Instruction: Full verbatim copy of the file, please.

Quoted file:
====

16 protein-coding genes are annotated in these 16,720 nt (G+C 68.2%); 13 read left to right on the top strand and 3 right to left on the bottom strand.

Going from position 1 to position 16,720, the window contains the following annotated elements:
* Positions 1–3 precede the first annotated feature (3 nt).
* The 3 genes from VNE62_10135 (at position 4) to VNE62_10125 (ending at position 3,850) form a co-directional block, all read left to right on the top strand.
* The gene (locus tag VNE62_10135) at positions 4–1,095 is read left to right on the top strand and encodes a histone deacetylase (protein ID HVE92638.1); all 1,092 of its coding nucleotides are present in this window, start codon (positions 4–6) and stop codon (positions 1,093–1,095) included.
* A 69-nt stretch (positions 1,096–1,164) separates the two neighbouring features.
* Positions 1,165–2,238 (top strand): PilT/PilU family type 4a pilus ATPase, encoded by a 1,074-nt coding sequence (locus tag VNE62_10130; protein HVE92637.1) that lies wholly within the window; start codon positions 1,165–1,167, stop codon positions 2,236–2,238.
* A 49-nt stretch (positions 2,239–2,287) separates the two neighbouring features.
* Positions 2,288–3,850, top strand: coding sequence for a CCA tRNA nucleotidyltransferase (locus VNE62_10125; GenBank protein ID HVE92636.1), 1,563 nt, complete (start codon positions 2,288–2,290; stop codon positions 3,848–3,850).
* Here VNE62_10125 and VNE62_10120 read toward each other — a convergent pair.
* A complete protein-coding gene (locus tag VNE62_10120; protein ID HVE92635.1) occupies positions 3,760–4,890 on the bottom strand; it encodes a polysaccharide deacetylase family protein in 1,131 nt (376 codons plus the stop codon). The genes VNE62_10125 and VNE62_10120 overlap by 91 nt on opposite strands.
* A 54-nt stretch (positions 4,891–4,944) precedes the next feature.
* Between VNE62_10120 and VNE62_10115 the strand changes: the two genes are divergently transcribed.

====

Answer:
16 protein-coding genes are annotated in these 16,720 nt (G+C 68.2%); 13 read left to right on the top strand and 3 right to left on the bottom strand.

Going from position 1 to position 16,720, the window contains the following annotated elements:
* Positions 1–3 precede the first annotated feature (3 nt).
* The 3 genes from VNE62_10135 (at position 4) to VNE62_10125 (ending at position 3,850) form a co-directional block, all read left to right on the top strand.
* The gene (locus tag VNE62_10135) at positions 4–1,095 is read left to right on the top strand and encodes a histone deacetylase (protein ID HVE92638.1); all 1,092 of its coding nucleotides are present in this window, start codon (positions 4–6) and stop codon (positions 1,093–1,095) included.
* A 69-nt stretch (positions 1,096–1,164) separates the two neighbouring features.
* Positions 1,165–2,238 (top strand): PilT/PilU family type 4a pilus ATPase, encoded by a 1,074-nt coding sequence (locus tag VNE62_10130; protein HVE92637.1) that lies wholly within the window; start codon positions 1,165–1,167, stop codon positions 2,236–2,238.
* A 49-nt stretch (positions 2,239–2,287) separates the two neighbouring features.
* Positions 2,288–3,850, top strand: coding sequence for a CCA tRNA nucleotidyltransferase (locus VNE62_10125; GenBank protein ID HVE92636.1), 1,563 nt, complete (start codon positions 2,288–2,290; stop codon positions 3,848–3,850).
* Here VNE62_10125 and VNE62_10120 read toward each other — a convergent pair.
* A complete protein-coding gene (locus tag VNE62_10120; protein ID HVE92635.1) occupies positions 3,760–4,890 on the bottom strand; it encodes a polysaccharide deacetylase family protein in 1,131 nt (376 codons plus the stop codon). The genes VNE62_10125 and VNE62_10120 overlap by 91 nt on opposite strands.
* A 54-nt stretch (positions 4,891–4,944) precedes the next feature.
* Between VNE62_10120 and VNE62_10115 the strand changes: the two genes are divergently transcribed.